Wednesday, August 7, 2013

Conducting an Estate Sale for Your Family

Amber bottle with red glass stopper from Christian LaCroix
Christian LaCroix and Other Perfume Bottles are Collectible
When someone in your family needs to shuffle to a retirement center or assisted living, or dies, a lifetime of collections and maybe collectibles needs a new home. Family members often have an estate or yard sale to "get rid" of some of Grandma's "stuff." As an estate sale buyer and appraiser for more than 20 years, I can share a few ideas with you.
In general, you need to save everything and try to sell it. Don't cull for the American public, especially at a first sale. Well, maybe you can pitch the butter tubs and foil pie tins. Few estate salers are looking for a matched set of butter tubs.
I see families save National Geographic magazines from the 1960s forward. Unless you have a hologram issue, give these to some grade school or middle school students to read. The libraries won't take them, because there is an abundance. Nat Geo before 1960 may have a Coke ad on the back cover that has some value. Recent magazines may sell for cheap, but they aren't really collectible. Magazines from the first half of the 20th Century are collectible, and many through the 1950s interest collectors because of advertising, styles and history.
Sometimes I'm asked to come look over an estate before the items are put out for sale. When I arrive at the location, there is usually a large stack of rubble at the street. The family has tried to clean up before I arrive, and they have relegated these items to the curb:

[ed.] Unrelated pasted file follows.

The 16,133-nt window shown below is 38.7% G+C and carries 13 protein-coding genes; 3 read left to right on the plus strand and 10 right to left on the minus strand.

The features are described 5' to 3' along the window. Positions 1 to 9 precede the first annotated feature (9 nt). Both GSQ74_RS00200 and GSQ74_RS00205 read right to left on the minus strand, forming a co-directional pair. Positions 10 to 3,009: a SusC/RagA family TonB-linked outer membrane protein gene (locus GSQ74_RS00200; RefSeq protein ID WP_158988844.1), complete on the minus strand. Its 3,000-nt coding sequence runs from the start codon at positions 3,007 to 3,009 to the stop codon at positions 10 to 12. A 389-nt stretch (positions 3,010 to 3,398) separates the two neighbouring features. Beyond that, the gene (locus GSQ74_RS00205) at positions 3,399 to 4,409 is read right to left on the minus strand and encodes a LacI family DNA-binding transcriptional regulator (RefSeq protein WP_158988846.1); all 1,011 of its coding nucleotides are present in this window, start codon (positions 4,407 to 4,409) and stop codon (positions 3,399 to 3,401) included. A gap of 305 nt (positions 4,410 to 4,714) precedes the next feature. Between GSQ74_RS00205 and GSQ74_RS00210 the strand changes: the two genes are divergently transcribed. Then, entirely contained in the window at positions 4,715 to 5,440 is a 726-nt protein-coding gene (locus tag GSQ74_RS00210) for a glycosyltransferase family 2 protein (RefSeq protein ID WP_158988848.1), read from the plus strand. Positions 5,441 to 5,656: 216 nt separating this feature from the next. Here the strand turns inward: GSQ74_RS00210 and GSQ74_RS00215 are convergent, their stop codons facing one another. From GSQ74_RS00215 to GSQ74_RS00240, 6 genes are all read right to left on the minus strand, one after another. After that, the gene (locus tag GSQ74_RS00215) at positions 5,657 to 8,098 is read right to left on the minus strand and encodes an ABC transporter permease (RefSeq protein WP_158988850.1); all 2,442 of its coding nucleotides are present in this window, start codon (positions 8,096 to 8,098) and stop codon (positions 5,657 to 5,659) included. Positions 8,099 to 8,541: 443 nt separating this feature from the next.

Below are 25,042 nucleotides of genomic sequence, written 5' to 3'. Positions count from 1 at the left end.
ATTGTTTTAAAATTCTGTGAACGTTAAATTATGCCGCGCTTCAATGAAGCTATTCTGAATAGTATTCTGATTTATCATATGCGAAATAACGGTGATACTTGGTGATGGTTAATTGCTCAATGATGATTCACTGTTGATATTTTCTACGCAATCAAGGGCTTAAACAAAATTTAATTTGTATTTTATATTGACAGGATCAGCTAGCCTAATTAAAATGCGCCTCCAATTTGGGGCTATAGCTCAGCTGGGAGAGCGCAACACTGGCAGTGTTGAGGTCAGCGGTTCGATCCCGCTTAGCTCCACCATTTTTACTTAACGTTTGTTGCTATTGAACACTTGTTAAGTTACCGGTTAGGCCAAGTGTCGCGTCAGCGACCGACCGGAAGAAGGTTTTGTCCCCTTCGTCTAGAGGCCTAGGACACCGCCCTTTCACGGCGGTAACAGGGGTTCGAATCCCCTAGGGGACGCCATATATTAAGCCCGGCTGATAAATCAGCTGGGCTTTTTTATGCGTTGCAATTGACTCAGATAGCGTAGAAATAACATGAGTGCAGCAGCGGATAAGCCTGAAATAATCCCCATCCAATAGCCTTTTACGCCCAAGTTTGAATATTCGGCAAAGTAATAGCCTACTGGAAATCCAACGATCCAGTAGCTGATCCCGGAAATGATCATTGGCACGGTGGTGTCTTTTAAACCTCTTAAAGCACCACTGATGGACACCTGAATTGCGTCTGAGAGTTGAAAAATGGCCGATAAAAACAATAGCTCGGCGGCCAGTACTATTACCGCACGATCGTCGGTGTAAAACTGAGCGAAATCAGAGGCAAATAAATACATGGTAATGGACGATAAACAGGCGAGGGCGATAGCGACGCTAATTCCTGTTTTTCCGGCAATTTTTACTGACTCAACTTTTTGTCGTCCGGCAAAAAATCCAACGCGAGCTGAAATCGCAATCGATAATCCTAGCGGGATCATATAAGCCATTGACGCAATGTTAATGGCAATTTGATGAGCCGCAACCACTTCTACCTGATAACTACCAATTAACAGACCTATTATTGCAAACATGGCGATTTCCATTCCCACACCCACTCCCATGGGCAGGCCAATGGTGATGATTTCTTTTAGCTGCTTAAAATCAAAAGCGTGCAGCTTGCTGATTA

perfume bottles
ladies hats
fishing lures
wooden boxes
ashtrays and old lighters
smoking pipes
gag gifts and miniatures
old toys like dollhouse furniture
junk drawer items
old postcards and envelopes with stamps
fountain pens
wall hangings and art
old photographs
20s furniture and other items "out of style", including vintage clothing
Here's what they leave inside for the sale:
Clothes that aren't old enough to be collectible
Kitchen items in current use
Plastic and wooden baskets and bowls
Everyday dishes and glasses with dishwasher etching
Prints on cardboard with plastic frames from the 60s
Pressboard furniture
You get the idea. Everything of value got pitched before I arrived. We've gone through stuff at the curb and tried to revive some of the items, but often they've been rained on and it's more effort than they want to exert. 
Six smoking pipes from various makers, all used and collectible
Smoking Pipes are Collectible, Even USED Ones
Don't make this mistake. Someone will go through the items at the curb and take your valuables while you're selling the cheap stuff in the house. If you don't know what you have, look online or ask someone who deals with antiques or collectibles. I look at photos for free and go to homes for an hourly rate. What you think is junk may make a collector's day. Pass it on to someone who appreciates it, and make some money while you're at it. But, please don't put it out at the curb until you've tried to sell it first.
Have some fun, make some money, and give collectors the pleasure of shopping with you.
See you next time!